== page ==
TAGAYTAY, PHILIPPINES (AP) – A small volcano south of the Philippine capital that draws many tourists for its picturesque setting in a lake erupted with a massive plume of ash and steam yesterday, prompting thousands of people to flee and officials to shut Manila’s international airport.
The Philippine Institute of Volcanology and Seismology said Taal Volcano in Batangas province south of Manila blasted steam, ash and pebbles up to 10 to 15 kilometres into the sky in a dramatic escalation of its growing restiveness, which began last year.
The volcanology institute raised the danger level around Taal three notches yesterday to level 4, indicating “a hazardous eruption may happen within hours or days,” said Renato Solidum, who heads the volcanology institute. Level 5, the highest, means a hazardous eruption is underway and could affect a larger area.
There were no immediate reports of injuries or damage, but authorities scrambled to evacuate more than 6,000 villagers from an island in the middle of a lake, where the volcano lies, and tens of thousands more from nearby coastal towns, officials said.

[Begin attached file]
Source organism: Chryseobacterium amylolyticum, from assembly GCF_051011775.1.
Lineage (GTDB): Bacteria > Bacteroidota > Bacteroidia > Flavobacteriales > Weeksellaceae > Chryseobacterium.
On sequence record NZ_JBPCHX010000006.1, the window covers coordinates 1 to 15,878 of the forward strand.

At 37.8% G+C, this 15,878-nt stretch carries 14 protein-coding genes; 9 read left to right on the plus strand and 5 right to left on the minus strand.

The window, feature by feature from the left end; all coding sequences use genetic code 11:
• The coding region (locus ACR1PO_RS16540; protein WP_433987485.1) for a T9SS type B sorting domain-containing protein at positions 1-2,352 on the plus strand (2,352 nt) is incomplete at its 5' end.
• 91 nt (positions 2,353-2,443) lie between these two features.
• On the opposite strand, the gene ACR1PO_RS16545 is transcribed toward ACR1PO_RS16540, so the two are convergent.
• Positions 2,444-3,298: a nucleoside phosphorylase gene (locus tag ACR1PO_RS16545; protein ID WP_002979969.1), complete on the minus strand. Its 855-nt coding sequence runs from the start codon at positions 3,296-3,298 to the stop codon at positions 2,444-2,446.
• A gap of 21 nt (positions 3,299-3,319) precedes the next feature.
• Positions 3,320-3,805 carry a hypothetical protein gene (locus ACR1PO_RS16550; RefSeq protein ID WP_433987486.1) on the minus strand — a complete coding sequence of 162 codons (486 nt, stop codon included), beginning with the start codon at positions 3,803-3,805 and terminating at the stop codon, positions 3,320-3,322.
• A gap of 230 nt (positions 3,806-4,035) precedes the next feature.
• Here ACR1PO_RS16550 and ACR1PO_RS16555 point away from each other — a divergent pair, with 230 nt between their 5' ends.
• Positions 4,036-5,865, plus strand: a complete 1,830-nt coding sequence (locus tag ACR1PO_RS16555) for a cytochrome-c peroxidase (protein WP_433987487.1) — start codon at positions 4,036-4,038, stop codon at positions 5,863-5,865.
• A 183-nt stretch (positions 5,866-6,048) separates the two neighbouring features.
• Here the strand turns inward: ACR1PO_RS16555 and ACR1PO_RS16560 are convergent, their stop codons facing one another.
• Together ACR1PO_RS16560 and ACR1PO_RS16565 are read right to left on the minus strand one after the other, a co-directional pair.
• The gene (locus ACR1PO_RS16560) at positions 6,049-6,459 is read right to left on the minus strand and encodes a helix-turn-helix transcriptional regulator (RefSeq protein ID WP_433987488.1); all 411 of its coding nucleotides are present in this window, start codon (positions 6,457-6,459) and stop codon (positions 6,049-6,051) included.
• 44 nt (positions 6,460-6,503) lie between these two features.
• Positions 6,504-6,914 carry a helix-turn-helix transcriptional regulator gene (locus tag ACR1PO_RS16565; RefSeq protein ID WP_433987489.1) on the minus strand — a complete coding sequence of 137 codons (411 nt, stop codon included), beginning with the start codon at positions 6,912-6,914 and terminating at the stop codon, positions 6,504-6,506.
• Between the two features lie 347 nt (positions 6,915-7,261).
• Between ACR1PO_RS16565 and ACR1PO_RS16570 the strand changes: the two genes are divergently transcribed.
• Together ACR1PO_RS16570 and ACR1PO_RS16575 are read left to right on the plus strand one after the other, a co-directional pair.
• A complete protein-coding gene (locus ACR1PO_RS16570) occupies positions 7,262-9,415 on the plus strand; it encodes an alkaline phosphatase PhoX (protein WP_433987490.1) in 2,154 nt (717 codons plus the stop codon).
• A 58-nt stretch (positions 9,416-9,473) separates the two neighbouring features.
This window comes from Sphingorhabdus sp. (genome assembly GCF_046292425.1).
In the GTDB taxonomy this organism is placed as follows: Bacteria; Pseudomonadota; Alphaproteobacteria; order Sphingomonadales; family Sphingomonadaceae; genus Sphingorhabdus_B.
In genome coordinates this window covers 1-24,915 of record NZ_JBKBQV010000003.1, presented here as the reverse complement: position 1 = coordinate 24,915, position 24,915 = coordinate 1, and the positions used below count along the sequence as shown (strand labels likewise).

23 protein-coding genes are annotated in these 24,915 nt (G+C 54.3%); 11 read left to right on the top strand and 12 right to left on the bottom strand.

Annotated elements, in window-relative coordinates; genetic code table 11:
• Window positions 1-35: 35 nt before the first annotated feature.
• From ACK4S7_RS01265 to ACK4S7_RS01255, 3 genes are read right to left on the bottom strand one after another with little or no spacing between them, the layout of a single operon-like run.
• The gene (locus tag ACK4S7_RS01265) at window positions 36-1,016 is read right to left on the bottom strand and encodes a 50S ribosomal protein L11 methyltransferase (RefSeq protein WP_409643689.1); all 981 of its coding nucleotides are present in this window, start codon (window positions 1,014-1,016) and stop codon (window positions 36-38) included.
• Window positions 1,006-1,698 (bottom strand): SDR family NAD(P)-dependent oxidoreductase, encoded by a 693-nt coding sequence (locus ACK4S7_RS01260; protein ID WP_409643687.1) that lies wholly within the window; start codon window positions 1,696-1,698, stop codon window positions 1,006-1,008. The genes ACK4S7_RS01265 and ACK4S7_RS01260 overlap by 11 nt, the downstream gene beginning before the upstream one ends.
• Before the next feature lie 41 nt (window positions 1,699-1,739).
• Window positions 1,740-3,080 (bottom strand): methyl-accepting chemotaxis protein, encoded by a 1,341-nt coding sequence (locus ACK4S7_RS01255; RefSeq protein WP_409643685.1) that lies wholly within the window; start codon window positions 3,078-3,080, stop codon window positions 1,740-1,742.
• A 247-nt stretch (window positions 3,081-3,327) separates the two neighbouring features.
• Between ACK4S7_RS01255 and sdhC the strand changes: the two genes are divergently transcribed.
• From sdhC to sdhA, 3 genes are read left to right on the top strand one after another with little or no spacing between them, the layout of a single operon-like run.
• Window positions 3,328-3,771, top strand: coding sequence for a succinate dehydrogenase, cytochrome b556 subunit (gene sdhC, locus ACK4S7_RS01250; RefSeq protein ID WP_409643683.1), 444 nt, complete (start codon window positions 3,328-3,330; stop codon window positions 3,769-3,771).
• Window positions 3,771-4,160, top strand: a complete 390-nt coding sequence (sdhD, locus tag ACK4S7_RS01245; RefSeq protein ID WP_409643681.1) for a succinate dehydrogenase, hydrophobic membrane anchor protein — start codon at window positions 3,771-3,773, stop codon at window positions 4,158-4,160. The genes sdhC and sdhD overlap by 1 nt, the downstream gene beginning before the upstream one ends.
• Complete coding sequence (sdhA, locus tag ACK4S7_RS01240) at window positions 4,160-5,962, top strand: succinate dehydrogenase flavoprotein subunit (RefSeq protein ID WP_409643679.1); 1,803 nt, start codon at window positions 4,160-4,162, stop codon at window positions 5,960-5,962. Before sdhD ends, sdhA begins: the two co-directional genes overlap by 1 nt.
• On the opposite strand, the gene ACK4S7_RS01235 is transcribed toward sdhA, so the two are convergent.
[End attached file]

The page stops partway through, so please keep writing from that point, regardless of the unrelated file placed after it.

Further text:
“We have asked people in high-risk areas, including the volcano island, to evacuate now ahead of a possible hazardous eruption,” Solidum said.
Renelyn Bautista, a 38-year-old housewife who was among thousands of residents who fled from Batangas province’s Laurel town, said she hitched a ride to safety from her home with her two children, including a four-month-old baby, after Taal erupted and the ground shook mildly.
“We hurriedly evacuated when the air turned muddy because of the ashfall and it started to smell like gunpowder,” Bautista said by phone.
International and domestic flights were suspended yesterday night at Manila’s international airport “due to volcanic ash in the vicinity of the airport” and nearby air routes, the Civil Aviation Authority of the Philippines said.
Taal lies more than 60 kilometres south of Manila.
The institute reminded the public that the small island where the volcano lies is a “permanent danger zone,” although fishing villages have existed there for years. It asked nearby coastal communities “to take precautionary measures and be vigilant of possible lake water disturbances related to the ongoing unrest.”